Back in 2014, in an article written for The New Yorker, pop music was defined, in part, as a blending of the British and the American.
We share the same basic language, and according to this author, we speak the same musical language as well. Pop is the genre we move to when we want to talk about things that are a little bit silly and sometimes sublime.
Pop music still contains these American and British influences. It is not uncommon for a modern pop station to switch from Bruno Mars to Adele to Taylor Swift to Ed Sheeran.
Modern pop music can also contain global influences. Pop bands from Korea, for example, can appear on some stations. Future pop charts might contain even more variety in language, tone, and style.
That makes pop music versatile, and it could make this type of music perfect for your retail environment.
Who Listens to Pop?
Music for business should appeal to the people who use your business. That just makes good business sense. When people like the music you play, they are more likely to spend time with you. Understanding who listens to pop can help you determine if this is the right musical choice for you.
In research highlighted by Newsweek, scientists found that people younger than 25 tend to listen to artists whom researchers would define as "mainstream" or "pop." These young people might be drawn to the fast beats or happy lyrics, or they may be easily swayed by marketing messages that tell them about the music they should like.
By their mid-30s, researchers said in Newsweek, people listen to less popular music. This is especially true of parents, researchers said, as people in this group listen to less popular music than those who don't have children.
Businesses aimed at younger people can express their affinity by playing pop songs. When young people walk into a space infused with pop, they will feel as though they are in a familiar environment.
There is a variety of pop music artists to choose from.
R&B-influenced pop, such as Bruno Mars or Pharrell Williams
Softer pop, such as Adele or Ed Sheeran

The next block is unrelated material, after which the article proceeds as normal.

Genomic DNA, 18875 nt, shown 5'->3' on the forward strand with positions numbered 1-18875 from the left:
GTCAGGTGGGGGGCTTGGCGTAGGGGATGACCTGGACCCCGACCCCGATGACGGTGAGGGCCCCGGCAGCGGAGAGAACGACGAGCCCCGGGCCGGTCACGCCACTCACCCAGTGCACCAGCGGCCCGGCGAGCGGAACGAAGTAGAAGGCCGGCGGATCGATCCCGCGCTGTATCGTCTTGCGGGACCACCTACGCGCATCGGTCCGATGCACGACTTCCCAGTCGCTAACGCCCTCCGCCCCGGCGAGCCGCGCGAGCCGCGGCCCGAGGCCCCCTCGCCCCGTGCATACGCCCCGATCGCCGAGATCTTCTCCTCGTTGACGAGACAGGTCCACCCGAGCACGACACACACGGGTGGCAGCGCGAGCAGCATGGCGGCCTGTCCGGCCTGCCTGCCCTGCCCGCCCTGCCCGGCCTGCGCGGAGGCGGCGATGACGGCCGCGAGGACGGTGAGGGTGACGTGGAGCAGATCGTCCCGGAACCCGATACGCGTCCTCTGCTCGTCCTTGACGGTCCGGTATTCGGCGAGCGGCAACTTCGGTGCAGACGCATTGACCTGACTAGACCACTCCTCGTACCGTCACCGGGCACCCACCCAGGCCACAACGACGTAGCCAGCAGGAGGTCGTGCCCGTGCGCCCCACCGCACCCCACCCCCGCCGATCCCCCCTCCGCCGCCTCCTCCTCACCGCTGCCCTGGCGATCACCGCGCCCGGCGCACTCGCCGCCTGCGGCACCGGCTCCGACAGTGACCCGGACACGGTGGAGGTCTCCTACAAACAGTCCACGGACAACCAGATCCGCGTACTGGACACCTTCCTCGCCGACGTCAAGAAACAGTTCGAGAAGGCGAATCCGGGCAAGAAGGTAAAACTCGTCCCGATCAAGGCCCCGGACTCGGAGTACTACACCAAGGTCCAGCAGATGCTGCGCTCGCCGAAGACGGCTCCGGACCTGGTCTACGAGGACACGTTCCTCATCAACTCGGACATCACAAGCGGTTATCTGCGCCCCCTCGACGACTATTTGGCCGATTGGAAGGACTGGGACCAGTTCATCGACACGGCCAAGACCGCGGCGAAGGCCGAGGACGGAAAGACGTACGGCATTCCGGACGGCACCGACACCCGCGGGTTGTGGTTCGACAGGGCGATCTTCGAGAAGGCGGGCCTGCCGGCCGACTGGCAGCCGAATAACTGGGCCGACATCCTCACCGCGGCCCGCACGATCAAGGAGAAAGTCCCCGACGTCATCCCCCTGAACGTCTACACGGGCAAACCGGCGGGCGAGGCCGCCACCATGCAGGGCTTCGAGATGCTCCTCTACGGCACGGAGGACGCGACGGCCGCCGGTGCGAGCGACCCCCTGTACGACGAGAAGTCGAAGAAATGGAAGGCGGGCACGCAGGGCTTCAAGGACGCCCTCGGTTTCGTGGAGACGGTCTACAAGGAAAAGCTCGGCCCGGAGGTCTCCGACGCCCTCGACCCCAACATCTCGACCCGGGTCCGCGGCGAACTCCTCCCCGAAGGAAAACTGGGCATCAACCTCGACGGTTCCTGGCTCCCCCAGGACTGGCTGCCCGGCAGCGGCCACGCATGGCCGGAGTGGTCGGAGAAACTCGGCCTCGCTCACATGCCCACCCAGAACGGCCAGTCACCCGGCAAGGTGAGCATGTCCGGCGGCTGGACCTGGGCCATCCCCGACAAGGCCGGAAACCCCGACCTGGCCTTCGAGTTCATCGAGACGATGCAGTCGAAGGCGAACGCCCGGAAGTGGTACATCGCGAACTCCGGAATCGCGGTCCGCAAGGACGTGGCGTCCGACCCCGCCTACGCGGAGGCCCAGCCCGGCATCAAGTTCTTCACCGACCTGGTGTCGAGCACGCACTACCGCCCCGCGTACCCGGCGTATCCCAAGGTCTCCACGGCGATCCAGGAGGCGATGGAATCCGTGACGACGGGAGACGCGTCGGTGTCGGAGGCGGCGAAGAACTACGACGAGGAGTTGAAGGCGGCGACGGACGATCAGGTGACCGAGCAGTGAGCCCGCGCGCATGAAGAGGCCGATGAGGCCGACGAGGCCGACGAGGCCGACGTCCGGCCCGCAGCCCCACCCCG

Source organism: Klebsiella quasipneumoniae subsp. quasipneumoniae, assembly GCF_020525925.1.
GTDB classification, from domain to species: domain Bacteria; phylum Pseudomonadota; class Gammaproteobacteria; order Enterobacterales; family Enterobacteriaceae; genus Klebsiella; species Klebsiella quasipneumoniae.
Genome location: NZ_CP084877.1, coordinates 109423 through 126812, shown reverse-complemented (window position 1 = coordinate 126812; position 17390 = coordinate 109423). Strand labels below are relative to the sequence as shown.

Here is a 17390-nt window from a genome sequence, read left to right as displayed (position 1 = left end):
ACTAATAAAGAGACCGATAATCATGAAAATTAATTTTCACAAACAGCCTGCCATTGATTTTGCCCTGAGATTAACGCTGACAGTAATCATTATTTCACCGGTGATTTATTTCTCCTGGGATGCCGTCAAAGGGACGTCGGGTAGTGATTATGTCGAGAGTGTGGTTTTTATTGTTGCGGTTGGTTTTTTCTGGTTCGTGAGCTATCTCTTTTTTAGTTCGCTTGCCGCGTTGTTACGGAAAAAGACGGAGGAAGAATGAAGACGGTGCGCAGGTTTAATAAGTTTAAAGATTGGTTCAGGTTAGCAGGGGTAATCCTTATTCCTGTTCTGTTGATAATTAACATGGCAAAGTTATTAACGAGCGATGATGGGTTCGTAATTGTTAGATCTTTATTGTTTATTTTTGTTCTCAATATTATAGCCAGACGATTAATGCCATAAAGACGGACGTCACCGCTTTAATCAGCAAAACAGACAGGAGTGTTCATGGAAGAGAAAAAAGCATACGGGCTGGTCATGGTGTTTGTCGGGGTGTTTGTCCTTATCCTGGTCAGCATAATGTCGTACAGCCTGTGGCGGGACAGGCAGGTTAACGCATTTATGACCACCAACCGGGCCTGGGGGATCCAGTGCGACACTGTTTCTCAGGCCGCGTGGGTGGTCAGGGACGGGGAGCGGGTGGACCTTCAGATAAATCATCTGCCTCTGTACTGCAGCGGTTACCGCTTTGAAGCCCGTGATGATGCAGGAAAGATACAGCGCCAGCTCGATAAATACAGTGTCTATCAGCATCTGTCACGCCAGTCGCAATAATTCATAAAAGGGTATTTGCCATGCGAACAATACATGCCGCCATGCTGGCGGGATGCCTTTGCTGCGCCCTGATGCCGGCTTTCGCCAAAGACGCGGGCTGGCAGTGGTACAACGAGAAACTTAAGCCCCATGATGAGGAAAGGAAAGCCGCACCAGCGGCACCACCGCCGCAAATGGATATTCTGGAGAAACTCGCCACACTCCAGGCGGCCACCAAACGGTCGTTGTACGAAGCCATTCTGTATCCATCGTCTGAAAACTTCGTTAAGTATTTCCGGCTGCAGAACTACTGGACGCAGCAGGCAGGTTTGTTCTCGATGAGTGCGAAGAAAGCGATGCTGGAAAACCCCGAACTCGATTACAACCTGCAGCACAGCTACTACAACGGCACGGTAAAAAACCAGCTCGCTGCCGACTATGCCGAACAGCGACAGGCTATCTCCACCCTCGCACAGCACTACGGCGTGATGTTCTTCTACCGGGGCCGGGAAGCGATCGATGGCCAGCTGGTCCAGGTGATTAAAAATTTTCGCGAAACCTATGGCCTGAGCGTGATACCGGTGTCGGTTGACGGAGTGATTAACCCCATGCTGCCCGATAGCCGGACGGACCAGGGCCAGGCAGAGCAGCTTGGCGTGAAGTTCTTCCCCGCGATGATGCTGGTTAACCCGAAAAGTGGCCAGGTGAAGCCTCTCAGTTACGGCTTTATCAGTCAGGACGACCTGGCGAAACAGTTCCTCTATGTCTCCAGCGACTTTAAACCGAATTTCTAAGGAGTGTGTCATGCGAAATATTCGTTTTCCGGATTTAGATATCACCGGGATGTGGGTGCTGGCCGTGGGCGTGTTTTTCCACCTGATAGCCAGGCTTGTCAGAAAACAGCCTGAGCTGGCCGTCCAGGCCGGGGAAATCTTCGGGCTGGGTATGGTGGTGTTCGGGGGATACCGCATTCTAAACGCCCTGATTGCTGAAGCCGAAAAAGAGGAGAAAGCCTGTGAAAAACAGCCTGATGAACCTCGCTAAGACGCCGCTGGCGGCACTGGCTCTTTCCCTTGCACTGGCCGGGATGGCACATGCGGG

Fast pop, such as Beyoncé or Rihanna
Pop rock, such as Katy Perry or Sia
Businesses that cater to an older audience can still use pop, but they might move away from contemporary artists. In research highlighted by Time, researchers found that half of those asked said that the current decade had the worst music of any time period. Researchers explain this by pointing to older studies that suggest people enjoy the music of their adolescence more than they like modern music.
If your business caters to baby boomers, your playlist might draw heavily on music from the 1960s.
You could play:
The Rolling Stones
The Beach Boys
Meanwhile, your Gen-X audience might appreciate songs that came from the 1980s. Younger audiences might like songs from the 1990s. These songs might still be considered pop songs; they do not have to be contemporary songs to merit that label.
Research suggests, however, that music can play a huge role in the success of your business. In a study published in the Journal of Hospitality and Leisure Marketing, researchers found that the right music can have an influence on what your customers think of your brand and your brand personality. Music cannot cover up a bad service experience, but music can help consumers to know more about you in a moment.
Before you turn up the speakers, you should make sure you have a legal right to play the music you have chosen. Representatives from copyright holders can come into your business, discover you are playing music you do not have a right to play, and slap you with a fine. Get too many fines and your business could be at risk.
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